Forbes: Picking a successor for Apple CEO Steve Jobs will be a tricky task

“Pity whoever has to follow Steve Jobs at Apple,” Brian Caulfield writes for Forbes. “Not every great company stumbles into oblivion after the departure of a visionary founder. The problem: Jobs has left once before, and until he came back, it looked like Apple would be one of those companies.”

“Whether a leadership transition takes place 12 months from now or two decades from now, picking a Jobs successor is a tricky task. ‘When you’re dealing with someone who really is a genius, it’s not like you can say, ‘Let’s go find ourselves another genius,” says Patrick Sweeney, executive vice president at Caliber, an organizational consulting firm,” Caulfield writes.

“The first time that Jobs tried to share leadership of Apple was a disaster. Pepsi President John Sculley, whom Jobs had picked as a mentor, ousted him in 1985–and the company began to crumble. Only when Jobs returned, about a decade later, was Apple able to surge from a computing also-ran to an innovator able to crank out products that shattered the status quo,” Caulfield writes. “Books have been written about why that happened. But here’s one intriguing thread: Sweeney says Jobs is the ultimate ‘ideational’ personality–someone able to find the links between seemingly unrelated ideas fluidly. The result is a company that has transitioned from strength to strength, moving from the Mac, to the iPod, to the iPhone.”

Caulfield writes, “Sculley could not create products that Apple customers didn’t know they wanted. Nor did Apple succeed under the sort of sharp-penciled manager able to turn a troubled company into a booming business. Gil Amelio, who cut costs and ground his way to profitability at National Semiconductor.”

Caulfield writes, “Apple will need much more than a skilled manager.”

Full article, in which Caulfield reports that “Jobs seems to have assembled a smartly functional team,” here.


  1. It may end up a team of people rather than just one. I think they’ve learned from ealier and other examples that you need a visionary, not a sales guy, in the top job. Ives has the vision, but dunno about his business acumen. Either way I’m sure Jobs will pick and train someone eventually.

  2. Team? Team? Who’s leading the team? No “team” ever succeeded without leadership. Caulfield points out the obvious – there is no one able and willing to assume the position of Great huckster and Tyrant (i.e CEO Steve Jobs). I suppose Caufield believes that a CEO at Apple is as obsolete as a PPC-based Sno’ Leopard.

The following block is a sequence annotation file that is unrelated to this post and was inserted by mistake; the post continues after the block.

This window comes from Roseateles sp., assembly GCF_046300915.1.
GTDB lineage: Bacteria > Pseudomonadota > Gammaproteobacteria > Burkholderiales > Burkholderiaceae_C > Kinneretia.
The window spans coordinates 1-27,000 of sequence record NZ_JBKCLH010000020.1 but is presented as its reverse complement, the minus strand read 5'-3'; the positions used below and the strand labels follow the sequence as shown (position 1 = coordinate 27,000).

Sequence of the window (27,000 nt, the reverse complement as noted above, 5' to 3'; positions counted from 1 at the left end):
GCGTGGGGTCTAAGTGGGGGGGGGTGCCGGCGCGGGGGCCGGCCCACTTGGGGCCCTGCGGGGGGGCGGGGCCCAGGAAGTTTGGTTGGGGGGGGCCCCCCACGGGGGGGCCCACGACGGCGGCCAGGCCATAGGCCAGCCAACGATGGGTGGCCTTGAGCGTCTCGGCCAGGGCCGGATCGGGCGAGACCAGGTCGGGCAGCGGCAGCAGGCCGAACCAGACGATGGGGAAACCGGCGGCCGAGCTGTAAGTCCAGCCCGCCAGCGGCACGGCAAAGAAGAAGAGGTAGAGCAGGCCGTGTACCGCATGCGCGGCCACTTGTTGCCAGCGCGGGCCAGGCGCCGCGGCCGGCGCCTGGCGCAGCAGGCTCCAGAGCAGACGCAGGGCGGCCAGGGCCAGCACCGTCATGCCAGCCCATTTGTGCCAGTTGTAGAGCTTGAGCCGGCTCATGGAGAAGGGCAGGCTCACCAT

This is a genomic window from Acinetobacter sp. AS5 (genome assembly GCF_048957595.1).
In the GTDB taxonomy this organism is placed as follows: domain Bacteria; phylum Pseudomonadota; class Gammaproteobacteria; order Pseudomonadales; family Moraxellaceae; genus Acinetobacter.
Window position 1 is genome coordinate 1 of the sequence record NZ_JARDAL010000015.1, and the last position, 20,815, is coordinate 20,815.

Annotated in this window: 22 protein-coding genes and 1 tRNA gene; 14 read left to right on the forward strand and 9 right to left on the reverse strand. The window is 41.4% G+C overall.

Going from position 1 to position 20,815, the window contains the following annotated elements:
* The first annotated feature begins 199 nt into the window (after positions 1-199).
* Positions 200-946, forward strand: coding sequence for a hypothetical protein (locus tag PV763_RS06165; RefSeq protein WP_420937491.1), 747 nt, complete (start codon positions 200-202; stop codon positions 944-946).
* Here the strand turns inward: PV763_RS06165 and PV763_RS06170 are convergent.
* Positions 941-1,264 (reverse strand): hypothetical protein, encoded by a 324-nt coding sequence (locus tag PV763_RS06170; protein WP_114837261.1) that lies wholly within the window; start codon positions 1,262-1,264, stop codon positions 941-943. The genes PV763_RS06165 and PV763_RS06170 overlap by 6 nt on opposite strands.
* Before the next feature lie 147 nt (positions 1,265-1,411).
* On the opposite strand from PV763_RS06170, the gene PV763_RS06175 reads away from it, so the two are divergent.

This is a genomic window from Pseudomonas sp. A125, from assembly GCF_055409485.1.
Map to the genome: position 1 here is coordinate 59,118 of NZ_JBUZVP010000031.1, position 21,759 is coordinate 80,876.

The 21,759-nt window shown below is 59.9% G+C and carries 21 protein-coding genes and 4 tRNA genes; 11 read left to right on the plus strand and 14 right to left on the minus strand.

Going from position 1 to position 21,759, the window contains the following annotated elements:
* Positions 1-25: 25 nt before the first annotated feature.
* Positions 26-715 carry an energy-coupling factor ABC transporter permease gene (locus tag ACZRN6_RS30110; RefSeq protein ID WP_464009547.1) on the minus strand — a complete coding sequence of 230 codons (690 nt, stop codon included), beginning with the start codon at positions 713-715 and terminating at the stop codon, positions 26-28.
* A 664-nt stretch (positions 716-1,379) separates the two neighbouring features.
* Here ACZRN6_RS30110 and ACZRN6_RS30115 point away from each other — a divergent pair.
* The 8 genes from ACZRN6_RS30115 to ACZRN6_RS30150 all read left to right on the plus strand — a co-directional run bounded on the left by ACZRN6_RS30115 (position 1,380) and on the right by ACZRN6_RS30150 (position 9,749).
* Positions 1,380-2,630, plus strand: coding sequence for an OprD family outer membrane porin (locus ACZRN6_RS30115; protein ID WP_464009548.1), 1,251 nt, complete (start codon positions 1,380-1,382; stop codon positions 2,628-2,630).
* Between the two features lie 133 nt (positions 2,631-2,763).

Apple has nothing left when Jobs dies but design by consensus and innovation by popular vote from the Keystone cops of Cupertino. Talk about lack of direction, purpose, and motivation. Since the link supplied by MDN does not work, I reckon the one person Caufield did not interview was Jobs himself. Still, I doubt that Jobs would reveal his choice for CEO, that would take all the attention away from him an his ego could not stand for someone else getting more press than himself. That would make Jobs as irrelevant as System 9.

  3. @ha, ha, ha

    Talking out of you ass again, eh, troll?

    The truth of the matter is that you don’t have the faintest idea what Jobs and Apple has planned for this eventuality. Apple has nothing left after Jobs goes? Again, your opinion is based on what you would like to believe.

  4. NCIceman,

    Either way I’m sure Jobs will pick and train someone eventually.

    “Will”, future tense fanboi, eh, fanboi? Keep clickin’ yer heels, Dorothy.

    If Plan A doesn’t work, there’s always Plan B. Maybe one of you fanbois would want to be a “donor”.

  5. Radius,

    The truth of the matter is that you don’t have the faintest idea what Jobs and Apple has planned for this eventuality.

    … and nether do you.

    Apple has nothing left after Jobs goes?

    Nothing but the memories.

    Again, your opinion is based on what you would … believe.

    Same as you, fanboi.

  6. Love how they check out their facts

    “Apple Chief Operating Officer Phil Schiller” isn’t that Mr Cook??

    Mr. Schiller is in charges of sales and marketing

    “while Jobs was out in 1994 for cancer surgery. “

    I thought he was out running Next in 94?

  7. You got to remember, Ha, ha, ha (what a stupid name) gets really upset when you remind him that his penis is orange from eating corn curls while reading Hustler in his parents basement.

  8. @ha ha ha

    Really? To believe a large corporation has a plan in place to eventually replace it’s CEO? That seems unlikely to you? Doesn’t it seem like wishful thinking on the part of a mindless troll to dream that a company will just dissolve once it’s CEO leaves? Nothing but memories? Who is to say the person who they are grooming to be the next CEO isn’t as good or better than Jobs? Or do you think that he actually does all the work at Apple? Poor, sad little troll, you’ve made my day.


  9. twodales,

    Ah, the consummate fanboi.

    “Please, please, MDN, only give me tripe, only feed me the sweet syrup of irrationality, the gooey goodness of wishful thinking, the succulent dessert of mindless propaganda, the detectible edibleness of nonsense, the mind-numbing flavor of foolishness.”

    You really don’t have to read my posts, but you seem inexorably drawn to them. Why?

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